Point Clouds and Particles

Hi to all,

At the outset, I would like to point out that while I have been dealing with Python for quite a long time (and with programming - for a very long time), I have been experimenting with Panda3D only for a few weeks.

I have 2 questions, the second arises from the first:

I can already load models with triangles quite efficiently, and manipulate them, illuminate them, cast shadows, etc. But I totally failed when it comes to handling point clouds in Panda3D. I note that I have already searched a lot of the Internet, including the forum, of course, but I have not found any obvious answers to the question: how to load and visualize point clouds. I tried to load point cloud files with loadModel(), but while the operation completes without errors, such a Node is sort of “empty” (for example getTightBounds() returns None). Of course I know that I could somehow figure out the format of the file storing a point cloud (for example PLY or GLTF), parse that, and then pass the vertexes to GeomPrimitive with something like addVertex(). But isn’t there a simpler loader? For example, in such Open3D there are literally 3 lines of code:

from open3d import *
cloud = open3d.io.read_point_cloud("pointcloud.ply")  # Read the point cloud
open3d.visualization.draw_geometries([cloud])  # Visualize the point cloud

Suppose I get through the previous problem somehow. But another question arises here. Is there any possibility for the loaded point cloud to become the starting point for particles? Something like this example that is to use my point cloud instead of using Particle Factory, which would be emitted and then rendered. I know there is something like GeomParticleRenderer, but I think that’s probably not what I can use?

If this can help in any way, I will just add at the end that I generate point clouds with a Lidar from the iPhone 12 Pro (a few examples). The largest of the point clouds displayed there has 1.2 million points (and Open3D animates it smoothly on my computer), but I would like to be able to visualize larger clouds, such as even several million points (Open3D can handle a cloud of 10 million points, although not super smooth). I am also interested in handling point colors in the cloud.

Mikołaj (Miklesz)

Hi, and welcome to the Panda3D community! :slight_smile:

That’s kind of strange. What output do you get when you call ls() or analyze() on your loaded model? Just to make sure that the model file contains actual geometry.

If the problem would turn out to be that there are no triangles defined in the model file, only vertices (or not even those), then you could try to find a way to triangulate the point cloud into a mesh before exporting to e.g. glTF. Then you can call make_points_in_place() on the Geom(s) of the loaded model to turn the mesh(es) into a point cloud in Panda:

model_root = base.loader.load_model(model_filename)
point_cloud = model_root.find("**/+GeomNode")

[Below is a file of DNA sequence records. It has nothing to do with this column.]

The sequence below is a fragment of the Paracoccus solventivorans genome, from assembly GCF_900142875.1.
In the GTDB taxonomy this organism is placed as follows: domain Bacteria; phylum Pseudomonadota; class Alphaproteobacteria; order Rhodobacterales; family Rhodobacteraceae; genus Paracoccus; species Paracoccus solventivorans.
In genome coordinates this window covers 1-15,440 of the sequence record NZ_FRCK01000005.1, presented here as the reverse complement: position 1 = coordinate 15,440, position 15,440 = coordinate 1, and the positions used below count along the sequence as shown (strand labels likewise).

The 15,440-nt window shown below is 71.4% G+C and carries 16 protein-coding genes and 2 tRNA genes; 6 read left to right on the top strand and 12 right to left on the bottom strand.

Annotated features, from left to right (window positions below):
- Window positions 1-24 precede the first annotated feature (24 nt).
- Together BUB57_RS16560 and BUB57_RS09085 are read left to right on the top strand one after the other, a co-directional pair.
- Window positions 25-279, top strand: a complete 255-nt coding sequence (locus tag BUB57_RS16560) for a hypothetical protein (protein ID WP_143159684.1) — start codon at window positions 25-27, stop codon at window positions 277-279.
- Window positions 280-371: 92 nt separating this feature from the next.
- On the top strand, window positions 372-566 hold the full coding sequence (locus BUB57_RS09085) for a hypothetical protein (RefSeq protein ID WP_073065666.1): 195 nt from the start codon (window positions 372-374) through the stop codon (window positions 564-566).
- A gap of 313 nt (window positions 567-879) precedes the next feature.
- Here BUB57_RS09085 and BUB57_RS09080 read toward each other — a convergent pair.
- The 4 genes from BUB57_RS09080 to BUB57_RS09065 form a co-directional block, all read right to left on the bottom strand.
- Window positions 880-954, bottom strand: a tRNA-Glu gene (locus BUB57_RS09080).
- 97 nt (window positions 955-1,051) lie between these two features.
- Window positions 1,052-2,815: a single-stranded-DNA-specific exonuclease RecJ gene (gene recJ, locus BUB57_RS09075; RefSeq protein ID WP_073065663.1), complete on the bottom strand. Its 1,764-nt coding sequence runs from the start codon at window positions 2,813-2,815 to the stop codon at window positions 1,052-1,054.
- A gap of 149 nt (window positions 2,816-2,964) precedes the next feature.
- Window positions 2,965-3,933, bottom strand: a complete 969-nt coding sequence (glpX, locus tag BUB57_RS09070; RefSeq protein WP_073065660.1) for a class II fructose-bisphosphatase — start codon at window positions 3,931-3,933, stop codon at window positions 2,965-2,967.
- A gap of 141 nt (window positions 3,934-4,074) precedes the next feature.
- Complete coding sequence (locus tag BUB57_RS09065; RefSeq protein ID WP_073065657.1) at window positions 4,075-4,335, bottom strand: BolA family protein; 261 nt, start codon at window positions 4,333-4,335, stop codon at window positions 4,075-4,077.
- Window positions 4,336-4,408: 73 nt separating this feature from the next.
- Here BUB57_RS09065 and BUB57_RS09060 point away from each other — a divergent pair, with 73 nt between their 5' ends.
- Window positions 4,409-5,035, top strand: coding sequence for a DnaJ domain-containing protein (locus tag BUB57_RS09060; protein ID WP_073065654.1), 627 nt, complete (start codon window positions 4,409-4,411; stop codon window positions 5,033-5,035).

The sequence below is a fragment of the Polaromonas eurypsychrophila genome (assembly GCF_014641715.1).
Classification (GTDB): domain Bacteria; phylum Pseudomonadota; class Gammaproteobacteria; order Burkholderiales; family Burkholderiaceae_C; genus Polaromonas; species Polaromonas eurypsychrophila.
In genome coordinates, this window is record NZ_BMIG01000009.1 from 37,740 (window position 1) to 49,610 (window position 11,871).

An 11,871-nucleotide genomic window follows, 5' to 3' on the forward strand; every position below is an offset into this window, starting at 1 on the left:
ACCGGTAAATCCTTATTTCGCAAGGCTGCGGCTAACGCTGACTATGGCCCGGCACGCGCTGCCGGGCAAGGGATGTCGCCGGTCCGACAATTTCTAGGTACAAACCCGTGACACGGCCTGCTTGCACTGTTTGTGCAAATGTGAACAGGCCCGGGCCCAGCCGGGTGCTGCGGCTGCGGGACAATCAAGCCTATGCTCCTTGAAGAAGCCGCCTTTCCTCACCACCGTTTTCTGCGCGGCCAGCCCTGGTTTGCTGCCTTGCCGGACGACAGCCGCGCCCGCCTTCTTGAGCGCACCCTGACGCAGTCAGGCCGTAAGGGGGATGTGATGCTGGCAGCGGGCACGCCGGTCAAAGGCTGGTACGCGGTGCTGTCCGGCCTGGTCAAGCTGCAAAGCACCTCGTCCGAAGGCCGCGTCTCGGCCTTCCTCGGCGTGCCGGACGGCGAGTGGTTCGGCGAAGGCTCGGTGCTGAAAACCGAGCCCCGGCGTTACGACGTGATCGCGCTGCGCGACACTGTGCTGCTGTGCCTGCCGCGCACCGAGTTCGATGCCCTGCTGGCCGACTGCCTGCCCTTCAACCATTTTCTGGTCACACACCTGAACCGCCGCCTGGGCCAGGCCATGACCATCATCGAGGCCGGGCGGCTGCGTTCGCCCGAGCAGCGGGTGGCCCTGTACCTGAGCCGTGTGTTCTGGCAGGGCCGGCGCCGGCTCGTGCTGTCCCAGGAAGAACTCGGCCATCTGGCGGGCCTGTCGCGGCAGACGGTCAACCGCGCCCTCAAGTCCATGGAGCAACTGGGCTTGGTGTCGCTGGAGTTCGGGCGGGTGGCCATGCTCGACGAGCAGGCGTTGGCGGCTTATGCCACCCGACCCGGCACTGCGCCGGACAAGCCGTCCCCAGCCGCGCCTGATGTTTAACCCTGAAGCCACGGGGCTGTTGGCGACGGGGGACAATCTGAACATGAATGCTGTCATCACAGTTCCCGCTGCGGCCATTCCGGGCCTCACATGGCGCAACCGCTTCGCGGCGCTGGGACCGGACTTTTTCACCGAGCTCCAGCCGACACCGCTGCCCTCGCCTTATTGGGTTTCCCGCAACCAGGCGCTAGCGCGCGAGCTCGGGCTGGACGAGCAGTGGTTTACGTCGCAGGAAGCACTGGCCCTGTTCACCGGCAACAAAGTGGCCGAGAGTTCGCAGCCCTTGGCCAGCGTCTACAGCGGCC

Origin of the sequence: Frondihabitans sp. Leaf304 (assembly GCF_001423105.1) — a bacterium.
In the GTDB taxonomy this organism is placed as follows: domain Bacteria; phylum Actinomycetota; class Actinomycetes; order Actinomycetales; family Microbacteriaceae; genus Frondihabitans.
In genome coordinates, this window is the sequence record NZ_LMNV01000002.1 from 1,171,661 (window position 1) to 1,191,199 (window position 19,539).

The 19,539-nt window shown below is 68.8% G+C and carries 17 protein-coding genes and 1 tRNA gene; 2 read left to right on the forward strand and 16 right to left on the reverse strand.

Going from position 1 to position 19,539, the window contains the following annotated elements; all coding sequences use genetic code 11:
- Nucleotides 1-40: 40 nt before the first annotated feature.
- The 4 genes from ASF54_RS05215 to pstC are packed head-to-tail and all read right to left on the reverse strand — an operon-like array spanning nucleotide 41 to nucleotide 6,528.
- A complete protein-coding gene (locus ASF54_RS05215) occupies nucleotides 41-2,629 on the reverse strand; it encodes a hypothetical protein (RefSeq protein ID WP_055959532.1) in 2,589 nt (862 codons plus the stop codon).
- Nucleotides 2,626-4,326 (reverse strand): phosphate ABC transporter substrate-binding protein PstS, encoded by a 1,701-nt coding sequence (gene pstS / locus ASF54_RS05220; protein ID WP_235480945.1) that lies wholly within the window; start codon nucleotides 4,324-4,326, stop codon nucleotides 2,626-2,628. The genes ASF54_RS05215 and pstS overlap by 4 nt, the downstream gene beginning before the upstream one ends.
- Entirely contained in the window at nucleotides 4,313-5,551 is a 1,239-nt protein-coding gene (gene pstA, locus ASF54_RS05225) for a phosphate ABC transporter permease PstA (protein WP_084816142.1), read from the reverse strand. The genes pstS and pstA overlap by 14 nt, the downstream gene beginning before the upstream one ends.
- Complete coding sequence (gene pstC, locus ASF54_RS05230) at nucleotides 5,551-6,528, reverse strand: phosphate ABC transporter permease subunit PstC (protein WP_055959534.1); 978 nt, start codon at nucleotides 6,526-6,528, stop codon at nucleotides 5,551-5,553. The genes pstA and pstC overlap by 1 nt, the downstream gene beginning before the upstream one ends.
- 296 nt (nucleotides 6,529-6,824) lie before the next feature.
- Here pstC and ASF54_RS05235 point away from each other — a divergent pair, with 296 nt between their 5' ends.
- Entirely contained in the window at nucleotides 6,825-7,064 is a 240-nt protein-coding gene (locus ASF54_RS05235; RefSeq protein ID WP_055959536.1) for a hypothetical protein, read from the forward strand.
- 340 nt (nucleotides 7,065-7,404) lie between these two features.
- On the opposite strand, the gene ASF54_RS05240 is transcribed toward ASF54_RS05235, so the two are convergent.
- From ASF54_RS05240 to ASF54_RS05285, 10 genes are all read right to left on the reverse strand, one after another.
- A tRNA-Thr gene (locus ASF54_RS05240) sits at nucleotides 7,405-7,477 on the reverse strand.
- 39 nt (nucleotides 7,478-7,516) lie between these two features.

for geom in point_cloud.node().modify_geoms():

There are ways to manipulate vertex colors in Panda3D, using low-level geometry manipulation or shader techniques.
Feel free to describe in more detail exactly for what purpose you would like to change the colors (e.g. for visualizing the selection of a group of points, perhaps by dragging a rectangle around them).

As for using your loaded point cloud as particles, I will have to defer to others who have more experience with the Panda3D particle system.

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Thank you for your answer.

Your hints turned out to be very helpful! My problem was that I did not understand fully how Panda3D stores objects yet. I exported only vertices from models, so the model file contained real geometry (no triangles defined). When I started exporting the mesh it then just had to call make_points_in_place() on the geom of the loaded model to turn the mesh into a point cloud in Panda - just like you showed. And it started to work:

As for the colors, I didn’t want to modify them so much as keep them from the original model, which I managed to do. Overall, my goal is to visualize the scans made with LIDAR in a visually attractive way. I know that a lot can be done with shaders, but I don’t really know shaders (and I don’t know if I will find time to learn). Although I managed to get some visually interesting effects using common filters alone. If someone can suggest a few more ideas, I would of course be happy to try it out.

The question remains for using my loaded point cloud as particles. Since no one answered it, I will wait a while and possibly create a new thread, with this question only articulated.


Cool results! Those renders look somewhat dreamlike.

I admit I’m not sure if this would work as a “mesh particle emitter”, but you could perhaps try MeshDrawer MeshDrawer — Panda3D Manual

It seems the geometry method might take your point cloud node path and convert it into a MeshDrawer object. Again, I’ve never tried this, so I could be wrong.

Thank you for your answer! :slight_smile:
I tried MeshDrawer using this example (I had to tweak it a bit as it’s a bit deprecated) which was put on GitHub by the “treeform” user (from this forum). Unfortunately, as I figured out, the philosophy of MeshDrawer is that every time I update an image frame, I have to do a Python loop update for each point. For example:

    for v,pos,frame,size,color in particles: